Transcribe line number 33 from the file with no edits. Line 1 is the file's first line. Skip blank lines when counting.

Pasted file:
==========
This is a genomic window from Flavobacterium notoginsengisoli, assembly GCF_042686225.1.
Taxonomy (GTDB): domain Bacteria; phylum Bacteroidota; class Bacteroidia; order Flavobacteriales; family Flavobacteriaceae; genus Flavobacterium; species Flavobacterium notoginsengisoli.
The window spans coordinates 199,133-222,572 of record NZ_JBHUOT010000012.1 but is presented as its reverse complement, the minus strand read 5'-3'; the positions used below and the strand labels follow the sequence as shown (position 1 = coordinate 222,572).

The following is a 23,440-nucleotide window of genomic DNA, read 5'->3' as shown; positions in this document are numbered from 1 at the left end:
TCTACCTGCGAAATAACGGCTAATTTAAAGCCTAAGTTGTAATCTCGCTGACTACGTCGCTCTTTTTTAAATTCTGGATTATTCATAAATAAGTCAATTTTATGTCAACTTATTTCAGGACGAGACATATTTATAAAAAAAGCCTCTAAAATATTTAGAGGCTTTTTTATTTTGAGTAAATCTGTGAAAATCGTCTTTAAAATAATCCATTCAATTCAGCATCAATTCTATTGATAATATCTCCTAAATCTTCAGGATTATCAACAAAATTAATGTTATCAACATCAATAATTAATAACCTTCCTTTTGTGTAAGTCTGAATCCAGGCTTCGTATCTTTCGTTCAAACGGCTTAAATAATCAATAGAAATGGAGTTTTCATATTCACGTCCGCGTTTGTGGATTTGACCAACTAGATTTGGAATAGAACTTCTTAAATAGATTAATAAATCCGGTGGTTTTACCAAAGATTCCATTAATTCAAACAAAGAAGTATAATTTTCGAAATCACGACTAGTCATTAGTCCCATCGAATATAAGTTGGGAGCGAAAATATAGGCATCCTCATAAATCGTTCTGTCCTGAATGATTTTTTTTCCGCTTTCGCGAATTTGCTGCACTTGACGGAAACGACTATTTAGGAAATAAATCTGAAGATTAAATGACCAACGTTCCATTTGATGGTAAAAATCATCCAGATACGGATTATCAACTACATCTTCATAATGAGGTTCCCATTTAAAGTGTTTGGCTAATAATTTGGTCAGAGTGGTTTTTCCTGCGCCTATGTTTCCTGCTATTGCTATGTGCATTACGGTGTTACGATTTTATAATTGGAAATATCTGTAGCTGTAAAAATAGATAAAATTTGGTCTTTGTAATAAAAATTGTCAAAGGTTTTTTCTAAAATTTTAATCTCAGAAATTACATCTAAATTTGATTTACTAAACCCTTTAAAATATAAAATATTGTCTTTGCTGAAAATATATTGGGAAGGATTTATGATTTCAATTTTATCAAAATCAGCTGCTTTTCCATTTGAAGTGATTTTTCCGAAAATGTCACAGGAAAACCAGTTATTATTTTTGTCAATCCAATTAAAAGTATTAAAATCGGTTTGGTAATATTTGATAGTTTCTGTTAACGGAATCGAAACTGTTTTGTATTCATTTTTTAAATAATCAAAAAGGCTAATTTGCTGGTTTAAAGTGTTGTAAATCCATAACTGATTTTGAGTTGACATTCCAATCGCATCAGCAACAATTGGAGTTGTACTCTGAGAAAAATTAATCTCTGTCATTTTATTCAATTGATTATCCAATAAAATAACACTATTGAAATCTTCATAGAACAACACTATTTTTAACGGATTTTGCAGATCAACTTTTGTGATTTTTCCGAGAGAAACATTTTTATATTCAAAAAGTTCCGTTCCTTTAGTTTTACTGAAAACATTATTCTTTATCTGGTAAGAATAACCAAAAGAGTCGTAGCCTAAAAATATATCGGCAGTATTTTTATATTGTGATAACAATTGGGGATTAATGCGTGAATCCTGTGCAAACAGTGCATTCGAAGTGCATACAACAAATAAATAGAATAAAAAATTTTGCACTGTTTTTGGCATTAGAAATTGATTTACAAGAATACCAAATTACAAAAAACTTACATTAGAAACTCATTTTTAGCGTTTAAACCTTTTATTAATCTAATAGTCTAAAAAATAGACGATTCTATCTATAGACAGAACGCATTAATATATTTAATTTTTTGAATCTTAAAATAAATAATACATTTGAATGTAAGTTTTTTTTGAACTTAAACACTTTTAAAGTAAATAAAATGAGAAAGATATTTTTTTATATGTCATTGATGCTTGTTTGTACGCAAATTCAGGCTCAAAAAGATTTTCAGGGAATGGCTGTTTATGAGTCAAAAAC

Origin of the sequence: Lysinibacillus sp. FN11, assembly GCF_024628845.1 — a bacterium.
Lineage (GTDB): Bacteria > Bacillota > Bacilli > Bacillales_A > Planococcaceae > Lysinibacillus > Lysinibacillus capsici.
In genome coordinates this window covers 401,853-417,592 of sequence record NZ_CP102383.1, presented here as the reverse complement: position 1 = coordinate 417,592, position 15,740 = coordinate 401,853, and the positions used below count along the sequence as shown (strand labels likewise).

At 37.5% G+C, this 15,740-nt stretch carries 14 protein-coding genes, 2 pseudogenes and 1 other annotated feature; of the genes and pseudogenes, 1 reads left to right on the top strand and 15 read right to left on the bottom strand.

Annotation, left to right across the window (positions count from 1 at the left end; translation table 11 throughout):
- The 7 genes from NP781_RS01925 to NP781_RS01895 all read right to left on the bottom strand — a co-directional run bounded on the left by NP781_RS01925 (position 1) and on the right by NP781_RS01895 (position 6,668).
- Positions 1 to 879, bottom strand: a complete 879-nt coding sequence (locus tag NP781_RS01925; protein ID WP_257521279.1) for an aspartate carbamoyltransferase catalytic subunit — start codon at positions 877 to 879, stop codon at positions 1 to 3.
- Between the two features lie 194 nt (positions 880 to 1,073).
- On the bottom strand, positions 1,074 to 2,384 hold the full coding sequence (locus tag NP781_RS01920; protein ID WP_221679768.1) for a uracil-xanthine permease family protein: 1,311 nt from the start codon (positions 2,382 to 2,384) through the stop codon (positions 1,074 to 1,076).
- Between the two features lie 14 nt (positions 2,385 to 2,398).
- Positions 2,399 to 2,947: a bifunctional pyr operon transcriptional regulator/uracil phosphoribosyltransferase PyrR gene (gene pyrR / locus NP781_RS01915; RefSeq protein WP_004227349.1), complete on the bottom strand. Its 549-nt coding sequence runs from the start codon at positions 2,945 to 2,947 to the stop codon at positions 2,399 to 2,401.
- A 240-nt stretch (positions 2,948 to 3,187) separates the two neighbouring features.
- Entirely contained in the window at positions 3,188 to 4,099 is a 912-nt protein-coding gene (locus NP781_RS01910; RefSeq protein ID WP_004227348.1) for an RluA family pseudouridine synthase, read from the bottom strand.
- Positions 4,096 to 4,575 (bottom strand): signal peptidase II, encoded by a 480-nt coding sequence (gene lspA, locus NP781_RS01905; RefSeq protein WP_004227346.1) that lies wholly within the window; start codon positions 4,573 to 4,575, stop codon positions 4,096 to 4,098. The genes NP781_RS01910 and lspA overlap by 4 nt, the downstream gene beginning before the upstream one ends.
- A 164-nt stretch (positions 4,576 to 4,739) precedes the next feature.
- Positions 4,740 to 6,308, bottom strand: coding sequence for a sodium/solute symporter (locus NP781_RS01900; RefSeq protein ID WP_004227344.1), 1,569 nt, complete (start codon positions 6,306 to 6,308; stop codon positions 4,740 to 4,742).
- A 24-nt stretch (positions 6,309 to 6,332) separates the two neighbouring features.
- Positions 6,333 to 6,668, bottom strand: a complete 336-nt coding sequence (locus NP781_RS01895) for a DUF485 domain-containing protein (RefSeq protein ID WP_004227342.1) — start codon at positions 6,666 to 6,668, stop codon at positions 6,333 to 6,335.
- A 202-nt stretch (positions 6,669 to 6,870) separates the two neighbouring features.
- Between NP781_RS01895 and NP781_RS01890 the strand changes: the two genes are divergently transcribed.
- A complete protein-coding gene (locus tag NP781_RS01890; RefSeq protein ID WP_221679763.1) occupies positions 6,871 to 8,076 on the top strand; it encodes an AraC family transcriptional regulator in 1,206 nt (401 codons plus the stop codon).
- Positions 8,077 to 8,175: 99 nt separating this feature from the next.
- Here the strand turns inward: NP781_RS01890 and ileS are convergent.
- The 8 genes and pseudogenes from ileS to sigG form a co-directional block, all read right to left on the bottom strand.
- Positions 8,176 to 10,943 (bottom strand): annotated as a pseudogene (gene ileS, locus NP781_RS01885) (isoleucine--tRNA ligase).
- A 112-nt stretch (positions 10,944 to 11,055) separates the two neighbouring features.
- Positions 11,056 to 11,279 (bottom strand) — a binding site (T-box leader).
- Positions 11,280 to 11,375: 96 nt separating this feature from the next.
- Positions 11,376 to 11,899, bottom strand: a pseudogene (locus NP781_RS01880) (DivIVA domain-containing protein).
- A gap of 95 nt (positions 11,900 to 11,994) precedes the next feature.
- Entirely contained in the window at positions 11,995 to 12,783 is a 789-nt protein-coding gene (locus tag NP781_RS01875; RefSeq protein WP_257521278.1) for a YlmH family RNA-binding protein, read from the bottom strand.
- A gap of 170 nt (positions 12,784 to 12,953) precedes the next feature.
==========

- Positions 11,280 to 11,375: 96 nt separating this feature from the next.